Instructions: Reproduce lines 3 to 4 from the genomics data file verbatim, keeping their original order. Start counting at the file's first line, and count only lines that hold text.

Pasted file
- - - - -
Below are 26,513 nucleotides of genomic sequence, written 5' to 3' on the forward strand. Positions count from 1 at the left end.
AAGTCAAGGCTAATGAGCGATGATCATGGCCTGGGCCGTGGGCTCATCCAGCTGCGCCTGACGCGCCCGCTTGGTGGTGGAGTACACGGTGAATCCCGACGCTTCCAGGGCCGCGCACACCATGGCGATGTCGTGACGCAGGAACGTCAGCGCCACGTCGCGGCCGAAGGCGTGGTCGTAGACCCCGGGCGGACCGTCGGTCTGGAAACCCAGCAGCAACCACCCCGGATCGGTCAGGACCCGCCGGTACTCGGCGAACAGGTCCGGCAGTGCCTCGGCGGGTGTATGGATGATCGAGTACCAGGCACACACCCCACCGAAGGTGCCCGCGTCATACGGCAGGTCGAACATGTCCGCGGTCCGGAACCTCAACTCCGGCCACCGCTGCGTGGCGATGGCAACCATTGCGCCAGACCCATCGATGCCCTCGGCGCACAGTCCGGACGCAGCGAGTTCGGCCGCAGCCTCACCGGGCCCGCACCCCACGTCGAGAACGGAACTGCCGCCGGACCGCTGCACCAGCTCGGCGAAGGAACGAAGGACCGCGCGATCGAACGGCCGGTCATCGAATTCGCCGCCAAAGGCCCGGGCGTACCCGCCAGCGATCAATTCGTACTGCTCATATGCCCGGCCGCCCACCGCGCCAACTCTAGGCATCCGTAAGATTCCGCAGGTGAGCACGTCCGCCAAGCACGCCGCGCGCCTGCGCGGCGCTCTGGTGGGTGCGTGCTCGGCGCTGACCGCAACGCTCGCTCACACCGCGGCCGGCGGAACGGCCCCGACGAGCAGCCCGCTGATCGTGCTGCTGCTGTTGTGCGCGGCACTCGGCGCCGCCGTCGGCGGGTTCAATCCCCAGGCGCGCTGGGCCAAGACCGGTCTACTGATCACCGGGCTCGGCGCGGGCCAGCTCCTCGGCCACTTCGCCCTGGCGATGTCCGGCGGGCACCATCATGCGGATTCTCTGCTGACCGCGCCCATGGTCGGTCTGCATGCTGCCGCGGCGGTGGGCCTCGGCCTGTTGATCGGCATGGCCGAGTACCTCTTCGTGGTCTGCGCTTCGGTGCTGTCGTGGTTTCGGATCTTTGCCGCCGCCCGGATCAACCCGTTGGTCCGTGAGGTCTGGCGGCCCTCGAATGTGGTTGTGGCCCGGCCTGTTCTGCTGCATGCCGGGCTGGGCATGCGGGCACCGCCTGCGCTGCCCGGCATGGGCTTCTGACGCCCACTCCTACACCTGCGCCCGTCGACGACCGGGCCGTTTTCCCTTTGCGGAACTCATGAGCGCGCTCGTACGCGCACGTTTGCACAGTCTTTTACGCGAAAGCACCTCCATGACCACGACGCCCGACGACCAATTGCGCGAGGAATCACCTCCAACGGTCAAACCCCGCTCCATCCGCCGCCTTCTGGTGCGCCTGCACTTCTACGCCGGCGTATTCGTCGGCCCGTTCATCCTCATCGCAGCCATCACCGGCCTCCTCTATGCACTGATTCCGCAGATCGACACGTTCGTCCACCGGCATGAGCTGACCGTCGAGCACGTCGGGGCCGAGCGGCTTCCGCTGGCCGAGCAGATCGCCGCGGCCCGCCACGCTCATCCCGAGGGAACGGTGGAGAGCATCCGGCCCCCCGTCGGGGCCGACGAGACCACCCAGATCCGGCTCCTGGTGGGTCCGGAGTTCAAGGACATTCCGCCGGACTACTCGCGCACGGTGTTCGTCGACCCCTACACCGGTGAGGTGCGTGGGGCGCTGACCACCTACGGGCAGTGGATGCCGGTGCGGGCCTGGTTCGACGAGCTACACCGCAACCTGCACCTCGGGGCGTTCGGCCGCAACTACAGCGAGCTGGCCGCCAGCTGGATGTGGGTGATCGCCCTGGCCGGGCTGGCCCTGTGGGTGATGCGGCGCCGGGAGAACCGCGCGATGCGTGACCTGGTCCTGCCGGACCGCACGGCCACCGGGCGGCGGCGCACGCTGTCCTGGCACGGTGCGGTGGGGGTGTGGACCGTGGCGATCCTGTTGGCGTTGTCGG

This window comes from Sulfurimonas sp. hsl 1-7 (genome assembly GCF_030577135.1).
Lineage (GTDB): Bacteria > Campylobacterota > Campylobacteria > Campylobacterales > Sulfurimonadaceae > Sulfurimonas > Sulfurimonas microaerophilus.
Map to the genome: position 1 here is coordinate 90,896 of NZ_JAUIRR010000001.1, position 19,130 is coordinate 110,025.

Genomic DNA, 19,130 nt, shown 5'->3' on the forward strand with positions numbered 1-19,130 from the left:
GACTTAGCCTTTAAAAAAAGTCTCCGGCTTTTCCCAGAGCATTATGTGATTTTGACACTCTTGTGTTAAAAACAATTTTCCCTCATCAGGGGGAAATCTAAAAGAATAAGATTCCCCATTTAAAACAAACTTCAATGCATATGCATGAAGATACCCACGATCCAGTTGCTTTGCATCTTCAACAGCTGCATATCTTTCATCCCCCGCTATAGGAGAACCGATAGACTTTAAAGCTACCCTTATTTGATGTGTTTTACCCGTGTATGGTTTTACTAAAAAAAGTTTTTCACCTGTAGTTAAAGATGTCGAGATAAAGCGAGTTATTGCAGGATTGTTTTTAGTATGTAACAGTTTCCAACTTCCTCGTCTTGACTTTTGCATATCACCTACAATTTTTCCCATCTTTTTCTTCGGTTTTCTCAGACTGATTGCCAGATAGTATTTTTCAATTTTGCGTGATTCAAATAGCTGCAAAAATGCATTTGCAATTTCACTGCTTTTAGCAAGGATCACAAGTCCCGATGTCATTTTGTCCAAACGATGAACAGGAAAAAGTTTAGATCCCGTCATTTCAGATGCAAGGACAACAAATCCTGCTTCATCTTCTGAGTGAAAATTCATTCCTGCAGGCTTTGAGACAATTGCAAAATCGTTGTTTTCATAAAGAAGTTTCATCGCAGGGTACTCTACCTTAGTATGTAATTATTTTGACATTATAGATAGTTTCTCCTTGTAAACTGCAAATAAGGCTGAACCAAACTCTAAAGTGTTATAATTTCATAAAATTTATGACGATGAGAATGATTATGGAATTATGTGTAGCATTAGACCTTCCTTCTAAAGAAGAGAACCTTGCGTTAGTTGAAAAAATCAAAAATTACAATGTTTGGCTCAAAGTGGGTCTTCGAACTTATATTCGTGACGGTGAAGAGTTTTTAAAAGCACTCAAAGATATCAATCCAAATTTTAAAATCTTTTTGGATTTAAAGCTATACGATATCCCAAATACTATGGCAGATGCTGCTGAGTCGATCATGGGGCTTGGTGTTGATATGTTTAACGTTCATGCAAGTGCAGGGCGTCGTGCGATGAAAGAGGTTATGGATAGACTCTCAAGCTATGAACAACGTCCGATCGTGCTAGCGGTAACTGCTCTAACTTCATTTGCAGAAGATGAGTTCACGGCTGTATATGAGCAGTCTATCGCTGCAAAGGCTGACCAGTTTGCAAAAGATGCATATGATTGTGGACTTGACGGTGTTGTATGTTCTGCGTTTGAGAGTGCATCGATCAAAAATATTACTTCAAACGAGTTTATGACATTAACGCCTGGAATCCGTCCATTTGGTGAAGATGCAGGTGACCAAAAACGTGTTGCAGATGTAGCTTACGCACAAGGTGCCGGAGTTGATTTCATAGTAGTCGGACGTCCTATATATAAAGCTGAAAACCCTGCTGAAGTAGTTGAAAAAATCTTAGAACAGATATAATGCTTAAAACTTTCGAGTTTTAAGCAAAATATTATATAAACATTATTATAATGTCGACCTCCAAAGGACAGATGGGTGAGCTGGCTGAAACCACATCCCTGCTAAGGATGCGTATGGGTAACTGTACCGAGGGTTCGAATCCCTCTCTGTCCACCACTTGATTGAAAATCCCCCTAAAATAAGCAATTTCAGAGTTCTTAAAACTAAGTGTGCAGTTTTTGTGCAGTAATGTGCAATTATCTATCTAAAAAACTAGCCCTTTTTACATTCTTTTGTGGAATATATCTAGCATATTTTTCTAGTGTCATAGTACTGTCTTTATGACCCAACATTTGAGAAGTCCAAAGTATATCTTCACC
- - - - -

This window comes from Sulfurimonas sp. hsl 1-7 (genome assembly GCF_030577135.1).
Lineage (GTDB): Bacteria > Campylobacterota > Campylobacteria > Campylobacterales > Sulfurimonadaceae > Sulfurimonas > Sulfurimonas microaerophilus.